President Rodrigo Duterte placed the entire Luzon island under an “enhanced community quarantine” on…
The word “pivot” is used often these days. Its original meaning was “anything or any person on which something or someone functions or depends vitally.” In the context of COVID-19, “pivot” has come to mean how a company or an enterprise has turned things around so it can continue to survive, and even thrive, amidst ever-changing lockdowns and quarantines.
At the recent “Stories from Viber Communities: Growing Your Brand During a Crisis” virtual roundtable, Viber gathered Beverly Ho of the Department of Health (DOH), Joaquin San Agustin of SM Supermalls, Christina Lao of MacDonald’s Philippines and Brigette Villarin of the Inquirer Group of Companies to share how they became part of the Communities on Viber. By going into such a community, they showed how the app helped their brands bounce back, sometimes in leaps and bounds.
Ho, director of the DOH Health Promotion Bureau, said her department “didn’t have a platform like this before the pandemic.” It was a time when, she added, “people were panicking” as they cast about for information. Her bureau heard about a Viber Community from another country which had a similar chat group. Before long, her office put up one until membership bloomed to two million. The number is still growing.
In that community, members can see the DOH’s infographics about COVID-19. Ho said they are careful “not to flood subscribers with too much information.We don’t put in just any message,” We are aware of fake news.”
She said apart from information on COVID-19, the DOH is already including information on other ailments and on living a healthy lifestyle. She observed that one thing the pandemic had caused was “people are more conscious of health in schools, homes and workplaces.”
San Agustin, senior marketing vice president at SM, said in mid-March this year, the only part of their malls allowed to operate were the essentials—supermarkets and pharmacies. But, he said, “each mall is a part of a community” so within a month after the lockdown, they reached out to their stakeholders—the consumers and the tenants—and launched a Viber service.
By doing so, the malls helped consumers consummate sales with tenants in what he called “the same delightful behavior, shopping, in the comfort of their homes.”
He said the malls have now focused on “hyper-localizing content to address the particular eccentricities of particular communities.” They have reached out not just to technology-savvy youth but also to senior citizens who have taught themselves how to work the Viber app and who order food for curbside takeout or for delivery.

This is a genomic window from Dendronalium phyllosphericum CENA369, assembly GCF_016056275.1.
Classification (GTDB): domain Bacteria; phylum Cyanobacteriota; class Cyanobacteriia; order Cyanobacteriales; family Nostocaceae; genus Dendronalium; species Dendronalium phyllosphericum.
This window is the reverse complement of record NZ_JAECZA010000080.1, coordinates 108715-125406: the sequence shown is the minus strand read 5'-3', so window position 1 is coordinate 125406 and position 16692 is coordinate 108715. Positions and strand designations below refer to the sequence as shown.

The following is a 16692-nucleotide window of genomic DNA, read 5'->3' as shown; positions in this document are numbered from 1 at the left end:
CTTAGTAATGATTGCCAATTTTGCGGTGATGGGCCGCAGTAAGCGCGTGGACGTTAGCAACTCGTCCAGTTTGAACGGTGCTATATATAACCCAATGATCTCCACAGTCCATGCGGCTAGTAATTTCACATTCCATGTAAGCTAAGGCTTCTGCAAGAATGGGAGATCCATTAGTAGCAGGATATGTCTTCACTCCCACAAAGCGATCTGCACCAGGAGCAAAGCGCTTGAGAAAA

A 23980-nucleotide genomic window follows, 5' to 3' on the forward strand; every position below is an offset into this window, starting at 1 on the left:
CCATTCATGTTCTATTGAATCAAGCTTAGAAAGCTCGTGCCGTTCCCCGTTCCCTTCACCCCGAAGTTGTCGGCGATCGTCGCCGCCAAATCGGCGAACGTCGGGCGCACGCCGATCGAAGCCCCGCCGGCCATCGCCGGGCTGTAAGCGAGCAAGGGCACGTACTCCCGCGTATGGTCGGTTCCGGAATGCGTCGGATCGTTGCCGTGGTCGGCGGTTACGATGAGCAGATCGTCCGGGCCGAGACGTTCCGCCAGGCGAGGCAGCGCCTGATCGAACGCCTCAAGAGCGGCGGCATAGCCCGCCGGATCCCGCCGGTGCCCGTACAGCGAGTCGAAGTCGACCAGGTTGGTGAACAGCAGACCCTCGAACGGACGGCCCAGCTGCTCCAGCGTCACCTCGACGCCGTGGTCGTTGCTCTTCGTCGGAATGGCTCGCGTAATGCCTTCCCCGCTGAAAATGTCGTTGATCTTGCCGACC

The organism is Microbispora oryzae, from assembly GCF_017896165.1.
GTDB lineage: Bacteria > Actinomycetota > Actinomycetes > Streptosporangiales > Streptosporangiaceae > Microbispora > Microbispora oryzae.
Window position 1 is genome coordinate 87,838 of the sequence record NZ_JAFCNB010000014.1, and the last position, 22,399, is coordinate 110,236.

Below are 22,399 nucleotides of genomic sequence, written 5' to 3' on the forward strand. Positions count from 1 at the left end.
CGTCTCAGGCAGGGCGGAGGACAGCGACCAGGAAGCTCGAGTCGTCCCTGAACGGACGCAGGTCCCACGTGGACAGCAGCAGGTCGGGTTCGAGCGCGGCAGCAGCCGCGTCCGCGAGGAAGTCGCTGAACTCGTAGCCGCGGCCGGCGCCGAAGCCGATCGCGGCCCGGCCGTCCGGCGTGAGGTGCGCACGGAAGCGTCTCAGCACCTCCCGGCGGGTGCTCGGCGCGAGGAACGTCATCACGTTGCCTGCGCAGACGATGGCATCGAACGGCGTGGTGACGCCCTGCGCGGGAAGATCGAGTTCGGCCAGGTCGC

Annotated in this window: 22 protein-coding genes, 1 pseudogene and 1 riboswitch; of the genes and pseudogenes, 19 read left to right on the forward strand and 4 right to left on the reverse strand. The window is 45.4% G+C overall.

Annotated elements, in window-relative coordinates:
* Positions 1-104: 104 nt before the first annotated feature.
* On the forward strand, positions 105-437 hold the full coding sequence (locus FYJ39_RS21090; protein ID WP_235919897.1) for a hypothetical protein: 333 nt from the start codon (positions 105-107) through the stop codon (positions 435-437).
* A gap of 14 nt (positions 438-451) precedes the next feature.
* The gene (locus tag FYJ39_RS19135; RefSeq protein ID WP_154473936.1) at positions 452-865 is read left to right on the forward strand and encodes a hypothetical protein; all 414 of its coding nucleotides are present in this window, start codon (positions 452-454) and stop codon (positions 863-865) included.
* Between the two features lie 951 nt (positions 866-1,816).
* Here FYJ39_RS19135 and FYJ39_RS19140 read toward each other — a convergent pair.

The malls, he added, have the riders and personal shoppers at the ready. He said these services are the “equivalent of basically listening to the customer. We have to listen to the consumers not just about what they need now but in the future, too.”
Lao, McDonald’s digital acceleration director, said her company adopted the strict policy of “safety first,” especially during the quarantine. Among the changes introduced was contactless service. The service crew and cooking area were safeguarded. In the meanwhile, she said, “People craved information because of our limited operating hours. They wanted to know how they could maximize the window open to them.” Through Viber, the food chain was able to identify open stores with links.
To Lao, the app functioned like “hearing it from us firsthand. This communication platform provided relevant information inspired by the DOH model.” She added that like the franchise holder George Yang, a lot of senior citizens are into gadgets so the company makes an effort to make the “content enticing so consumers stay on the site.”
Other innovations in her stores are no closure but instead turning the party rooms into areas where teachers can hang out and use. These rooms, usually venues for children’s birthday parties, weren’t being used anymore because of the pandemic. The drive-through has been changed also to accommodate not just private cars but also bikes, tricycles and kalesa.
Asked how media consumption changed during the pandemic, Villarin, director for operations at Megamobile, Inc., member of the Inquirer Group of Companies, said her newspaper, the Philippine Daily Inquirer, curates the news people needed to be aware of. At the height of the lockdown, she added, “people were scared and wanted to know the changes in health regulations.”
What her company did was to create an information desk where people could send questions and chat with Inquirer researchers who could look for answers or links to past articles. She said this was especially effective for senior citizens.
She continued, “COVID pushed us to rely on technology, to do everything online from grocery delivery to shopping within communities.” She observed the rise of community commerce that connects directly with consumers.